Reserves for claims and other settlements include reserves for claims (incurred but not reported claims (IBNR) and received but unprocessed claims), and other liabilities including capitation payable, shared risk settlements, provider disputes, provider incentives and other reserves for our Health Plan Services reporting segment.

We estimate the amount of our reserves for claims primarily by using standard actuarial developmental methodologies. This method is also known as the chain-ladder or completion factor method. The developmental method estimates reserves for claims based upon the historical lag between the month when services are rendered and the month claims are paid while taking into consideration, among other things, expected medical cost inflation, seasonal patterns, product mix, benefit plan changes and changes in membership. A key component of the developmental method is the completion factor which is a measure of how complete the claims paid to date are relative to the estimate of the claims for services rendered for a given period. While the completion factors are reliable and robust for older service periods, they are more volatile and less reliable for more recent periods since a large portion of health care claims are not submitted to us until several months after services have been rendered. Accordingly, for the most recent months, the incurred claims are estimated from a trend analysis based on per member per month claims trends developed from the experience in preceding months. This method is applied consistently year over year while assumptions may be adjusted to reflect changes in medical cost inflation, seasonal patterns, product mix, benefit plan changes and changes in membership.

An extensive degree of actuarial judgment is used in this estimation process, considerable variability is inherent in such estimates, and the estimates are highly sensitive to changes in medical claims submission and payment patterns and medical cost trends. As such, the completion factors and the claims per member per month trend factor are the most significant factors used in estimating our reserves for claims. Since a large portion of the reserves for claims is attributed to the most recent months, the estimated reserves for claims are highly sensitive to these factors. The following table illustrates the sensitivity of these factors and the estimated potential impact on our operating results caused by these factors:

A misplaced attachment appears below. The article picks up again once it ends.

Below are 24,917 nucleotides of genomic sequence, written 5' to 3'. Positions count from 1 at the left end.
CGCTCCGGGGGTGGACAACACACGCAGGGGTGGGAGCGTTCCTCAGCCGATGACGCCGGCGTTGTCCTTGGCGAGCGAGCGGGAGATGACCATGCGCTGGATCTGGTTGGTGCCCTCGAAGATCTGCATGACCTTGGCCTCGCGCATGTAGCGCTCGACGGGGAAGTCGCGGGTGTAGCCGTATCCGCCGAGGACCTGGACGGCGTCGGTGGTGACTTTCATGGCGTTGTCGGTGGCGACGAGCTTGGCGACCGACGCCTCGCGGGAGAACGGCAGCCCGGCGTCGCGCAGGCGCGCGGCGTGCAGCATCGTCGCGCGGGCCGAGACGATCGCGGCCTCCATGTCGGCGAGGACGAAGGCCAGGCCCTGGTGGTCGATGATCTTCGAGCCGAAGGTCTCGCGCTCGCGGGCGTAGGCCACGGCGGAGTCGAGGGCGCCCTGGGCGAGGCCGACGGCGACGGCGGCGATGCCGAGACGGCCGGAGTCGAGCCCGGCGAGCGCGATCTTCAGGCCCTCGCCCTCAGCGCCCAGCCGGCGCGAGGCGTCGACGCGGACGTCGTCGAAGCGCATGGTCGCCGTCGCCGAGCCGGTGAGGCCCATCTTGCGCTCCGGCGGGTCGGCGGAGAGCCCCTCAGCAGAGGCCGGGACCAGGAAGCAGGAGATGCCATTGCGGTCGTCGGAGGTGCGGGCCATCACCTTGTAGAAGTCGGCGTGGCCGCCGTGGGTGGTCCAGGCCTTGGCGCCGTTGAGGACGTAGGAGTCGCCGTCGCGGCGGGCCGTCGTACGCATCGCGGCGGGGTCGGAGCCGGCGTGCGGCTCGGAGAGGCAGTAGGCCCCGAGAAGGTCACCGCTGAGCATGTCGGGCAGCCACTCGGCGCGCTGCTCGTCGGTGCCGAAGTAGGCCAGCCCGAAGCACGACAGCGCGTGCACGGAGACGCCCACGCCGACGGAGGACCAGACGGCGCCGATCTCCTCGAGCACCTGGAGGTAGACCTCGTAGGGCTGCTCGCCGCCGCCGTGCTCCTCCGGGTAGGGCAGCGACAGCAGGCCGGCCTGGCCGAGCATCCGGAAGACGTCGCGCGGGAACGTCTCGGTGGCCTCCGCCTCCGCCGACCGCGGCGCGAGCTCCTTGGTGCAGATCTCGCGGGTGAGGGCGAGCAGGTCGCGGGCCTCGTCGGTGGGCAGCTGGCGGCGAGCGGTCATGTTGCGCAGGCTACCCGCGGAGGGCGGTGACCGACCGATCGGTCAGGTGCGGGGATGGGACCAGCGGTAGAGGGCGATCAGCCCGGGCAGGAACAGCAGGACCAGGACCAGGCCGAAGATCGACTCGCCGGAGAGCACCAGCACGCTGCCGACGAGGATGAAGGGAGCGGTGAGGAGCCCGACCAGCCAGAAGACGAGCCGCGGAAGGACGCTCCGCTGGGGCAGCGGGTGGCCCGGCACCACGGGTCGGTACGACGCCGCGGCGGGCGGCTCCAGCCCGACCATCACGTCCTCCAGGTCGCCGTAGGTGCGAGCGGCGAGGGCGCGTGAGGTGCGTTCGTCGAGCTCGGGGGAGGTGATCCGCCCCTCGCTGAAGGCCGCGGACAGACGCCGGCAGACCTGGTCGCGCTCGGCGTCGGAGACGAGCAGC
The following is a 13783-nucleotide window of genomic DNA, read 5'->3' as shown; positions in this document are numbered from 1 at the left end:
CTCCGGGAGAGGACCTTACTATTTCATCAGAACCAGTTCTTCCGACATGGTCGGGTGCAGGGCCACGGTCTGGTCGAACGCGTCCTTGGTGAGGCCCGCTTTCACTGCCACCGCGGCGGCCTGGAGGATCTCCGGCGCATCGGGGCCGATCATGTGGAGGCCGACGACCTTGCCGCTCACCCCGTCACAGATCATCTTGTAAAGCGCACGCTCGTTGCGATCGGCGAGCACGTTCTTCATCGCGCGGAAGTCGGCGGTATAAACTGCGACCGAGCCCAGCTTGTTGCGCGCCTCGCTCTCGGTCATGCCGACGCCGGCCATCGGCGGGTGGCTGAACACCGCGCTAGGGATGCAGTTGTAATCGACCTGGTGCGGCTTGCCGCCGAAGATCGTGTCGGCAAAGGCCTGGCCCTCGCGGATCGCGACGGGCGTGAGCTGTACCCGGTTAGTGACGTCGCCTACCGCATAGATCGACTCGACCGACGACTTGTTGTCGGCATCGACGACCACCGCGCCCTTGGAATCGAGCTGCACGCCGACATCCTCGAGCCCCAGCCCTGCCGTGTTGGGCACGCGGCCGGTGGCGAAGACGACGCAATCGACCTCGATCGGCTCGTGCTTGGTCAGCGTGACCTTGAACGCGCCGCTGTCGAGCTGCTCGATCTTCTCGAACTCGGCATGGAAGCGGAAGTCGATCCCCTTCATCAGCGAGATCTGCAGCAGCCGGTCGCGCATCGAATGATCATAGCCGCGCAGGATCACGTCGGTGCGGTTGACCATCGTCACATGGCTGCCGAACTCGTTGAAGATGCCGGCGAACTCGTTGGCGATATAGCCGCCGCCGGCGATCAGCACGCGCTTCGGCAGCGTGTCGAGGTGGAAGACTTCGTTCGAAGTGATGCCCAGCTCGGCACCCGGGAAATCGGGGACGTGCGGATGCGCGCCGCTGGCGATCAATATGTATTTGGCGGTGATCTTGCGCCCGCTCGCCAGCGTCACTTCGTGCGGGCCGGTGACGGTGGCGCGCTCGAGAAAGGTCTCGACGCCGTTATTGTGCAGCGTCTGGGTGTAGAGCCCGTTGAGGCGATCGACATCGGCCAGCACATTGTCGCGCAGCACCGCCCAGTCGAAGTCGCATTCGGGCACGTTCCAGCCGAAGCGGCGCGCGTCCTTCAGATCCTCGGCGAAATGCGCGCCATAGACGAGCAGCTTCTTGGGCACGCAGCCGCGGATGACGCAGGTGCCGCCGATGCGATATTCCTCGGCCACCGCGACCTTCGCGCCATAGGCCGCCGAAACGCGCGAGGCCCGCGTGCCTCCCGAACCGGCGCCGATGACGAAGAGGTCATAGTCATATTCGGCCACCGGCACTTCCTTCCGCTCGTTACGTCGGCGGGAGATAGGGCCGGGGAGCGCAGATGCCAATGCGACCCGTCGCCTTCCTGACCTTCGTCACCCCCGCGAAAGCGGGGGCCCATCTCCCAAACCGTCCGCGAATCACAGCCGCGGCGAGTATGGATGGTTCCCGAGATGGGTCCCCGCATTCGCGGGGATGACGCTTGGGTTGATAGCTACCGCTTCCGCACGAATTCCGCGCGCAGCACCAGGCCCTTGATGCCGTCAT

Completion Factor (a)

Percentage-point Increase (Decrease)

in Factor

  

Health Plan Services

(Decrease) Increase in

  Reserves for Claims  

  2%

   $(59.5) million

  1%

   $(30.3) million

(1)%

   $  31.4 million

(2)%

   $  64.0 million

Medical Cost Trend (b)

Percentage-point Increase (Decrease)

in Factor

  

Health Plan Services

Increase (Decrease) in

  Reserves for Claims  

  2%

   $  28.5 million

  1%

   $  14.3 million

(1)%

   $(14.3) million

(2)%

   $(28.5) million

 

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(a) Impact due to change in completion factor for the most recent three months. Completion factors indicate how complete claims paid to date are in relation to the estimate of total claims for a given period. Therefore, an increase in the completion factor percent results in a decrease in the remaining estimated reserves for claims.
(b) Impact due to change in annualized medical cost trend used to estimate the per member per month cost for the most recent three months.

Other relevant factors include exceptional situations that might require judgmental adjustments in setting the reserves for claims, such as system conversions, processing interruptions or changes, environmental changes or other factors. All of these factors are used in estimating reserves for claims and are important to our reserve methodology in trending the claims per member per month for purposes of estimating the reserves for the most recent months. In developing our best estimate of reserves for claims, we consistently apply the principles and methodology described above from year to year, while also giving due consideration to the potential variability of these factors. Because reserves for claims include various actuarially developed estimates, our actual health care services expense may be more or less than our previously developed estimates. Claims processing expenses are also accrued based on an estimate of expenses necessary to process such claims. Such reserves are continually monitored and reviewed, with any adjustments reflected in current operations.